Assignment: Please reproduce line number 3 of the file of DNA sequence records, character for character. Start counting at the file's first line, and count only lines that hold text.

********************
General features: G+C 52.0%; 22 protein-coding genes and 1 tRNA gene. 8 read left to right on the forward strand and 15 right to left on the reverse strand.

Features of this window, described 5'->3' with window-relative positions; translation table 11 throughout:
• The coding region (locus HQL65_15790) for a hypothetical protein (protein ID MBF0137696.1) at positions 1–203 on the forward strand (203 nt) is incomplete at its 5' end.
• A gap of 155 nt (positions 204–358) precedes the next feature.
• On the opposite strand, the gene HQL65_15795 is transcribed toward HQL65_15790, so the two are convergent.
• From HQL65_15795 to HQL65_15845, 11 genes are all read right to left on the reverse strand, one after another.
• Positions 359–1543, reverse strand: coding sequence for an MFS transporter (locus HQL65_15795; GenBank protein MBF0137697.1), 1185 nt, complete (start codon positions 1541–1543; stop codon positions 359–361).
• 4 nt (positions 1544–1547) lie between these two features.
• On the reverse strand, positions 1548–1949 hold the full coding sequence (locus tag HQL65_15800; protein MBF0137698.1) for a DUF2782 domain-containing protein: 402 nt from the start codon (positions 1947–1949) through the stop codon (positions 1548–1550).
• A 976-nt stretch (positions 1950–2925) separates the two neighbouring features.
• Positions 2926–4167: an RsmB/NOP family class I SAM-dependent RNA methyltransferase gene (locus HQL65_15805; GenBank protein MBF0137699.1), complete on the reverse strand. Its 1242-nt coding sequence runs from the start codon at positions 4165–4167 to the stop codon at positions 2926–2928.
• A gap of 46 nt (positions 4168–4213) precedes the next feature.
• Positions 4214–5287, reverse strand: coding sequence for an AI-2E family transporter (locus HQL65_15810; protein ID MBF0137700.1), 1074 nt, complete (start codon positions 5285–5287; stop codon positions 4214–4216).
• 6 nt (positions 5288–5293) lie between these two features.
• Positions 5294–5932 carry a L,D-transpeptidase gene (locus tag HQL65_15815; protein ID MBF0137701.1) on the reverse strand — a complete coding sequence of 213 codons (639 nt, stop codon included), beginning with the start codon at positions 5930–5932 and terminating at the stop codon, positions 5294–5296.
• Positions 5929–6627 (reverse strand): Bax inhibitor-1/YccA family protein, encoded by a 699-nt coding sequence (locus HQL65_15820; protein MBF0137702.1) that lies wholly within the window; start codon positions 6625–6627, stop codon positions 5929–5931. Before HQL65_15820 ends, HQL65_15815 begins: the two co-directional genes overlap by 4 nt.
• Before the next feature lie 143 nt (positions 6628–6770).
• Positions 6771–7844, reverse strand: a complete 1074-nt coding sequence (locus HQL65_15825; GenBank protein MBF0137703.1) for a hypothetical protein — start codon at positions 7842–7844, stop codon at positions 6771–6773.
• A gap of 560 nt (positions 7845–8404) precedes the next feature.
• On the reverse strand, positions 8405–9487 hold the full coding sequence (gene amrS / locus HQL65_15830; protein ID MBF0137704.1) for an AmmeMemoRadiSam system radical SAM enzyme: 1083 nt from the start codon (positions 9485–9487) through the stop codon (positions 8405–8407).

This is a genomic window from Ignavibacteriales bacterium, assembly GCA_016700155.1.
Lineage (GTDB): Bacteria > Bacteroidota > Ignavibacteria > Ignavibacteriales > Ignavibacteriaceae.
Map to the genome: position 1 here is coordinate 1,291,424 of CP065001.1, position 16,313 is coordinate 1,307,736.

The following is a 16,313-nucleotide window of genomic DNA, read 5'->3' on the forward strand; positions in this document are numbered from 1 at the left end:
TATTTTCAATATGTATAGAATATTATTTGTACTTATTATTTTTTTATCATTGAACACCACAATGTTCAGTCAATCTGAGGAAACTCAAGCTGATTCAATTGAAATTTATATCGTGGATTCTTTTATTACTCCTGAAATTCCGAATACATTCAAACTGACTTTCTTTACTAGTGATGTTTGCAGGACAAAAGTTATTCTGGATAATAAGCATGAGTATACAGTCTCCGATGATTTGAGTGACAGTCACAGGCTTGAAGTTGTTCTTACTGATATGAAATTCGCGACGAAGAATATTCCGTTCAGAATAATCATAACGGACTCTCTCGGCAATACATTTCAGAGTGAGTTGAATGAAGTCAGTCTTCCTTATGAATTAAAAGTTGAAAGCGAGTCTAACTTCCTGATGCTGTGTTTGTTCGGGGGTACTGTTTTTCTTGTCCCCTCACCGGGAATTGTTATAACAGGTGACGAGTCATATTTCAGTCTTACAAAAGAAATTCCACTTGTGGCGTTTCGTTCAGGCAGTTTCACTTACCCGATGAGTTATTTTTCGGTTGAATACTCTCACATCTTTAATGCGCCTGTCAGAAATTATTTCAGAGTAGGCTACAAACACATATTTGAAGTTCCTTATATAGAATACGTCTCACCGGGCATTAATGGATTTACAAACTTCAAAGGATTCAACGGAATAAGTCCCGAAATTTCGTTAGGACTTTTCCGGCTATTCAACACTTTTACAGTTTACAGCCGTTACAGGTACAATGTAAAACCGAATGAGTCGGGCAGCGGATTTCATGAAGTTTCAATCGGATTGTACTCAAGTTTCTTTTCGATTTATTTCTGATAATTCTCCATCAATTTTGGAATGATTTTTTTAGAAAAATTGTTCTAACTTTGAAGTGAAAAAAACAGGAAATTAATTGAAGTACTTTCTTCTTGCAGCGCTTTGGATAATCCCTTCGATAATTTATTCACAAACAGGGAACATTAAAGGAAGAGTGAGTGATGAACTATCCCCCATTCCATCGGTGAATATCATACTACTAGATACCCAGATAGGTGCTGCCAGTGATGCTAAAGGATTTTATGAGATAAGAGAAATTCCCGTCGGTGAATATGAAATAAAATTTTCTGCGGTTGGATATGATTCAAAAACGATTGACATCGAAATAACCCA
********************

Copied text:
• The coding region (locus HQL65_15790) for a hypothetical protein (protein ID MBF0137696.1) at positions 1–203 on the forward strand (203 nt) is incomplete at its 5' end.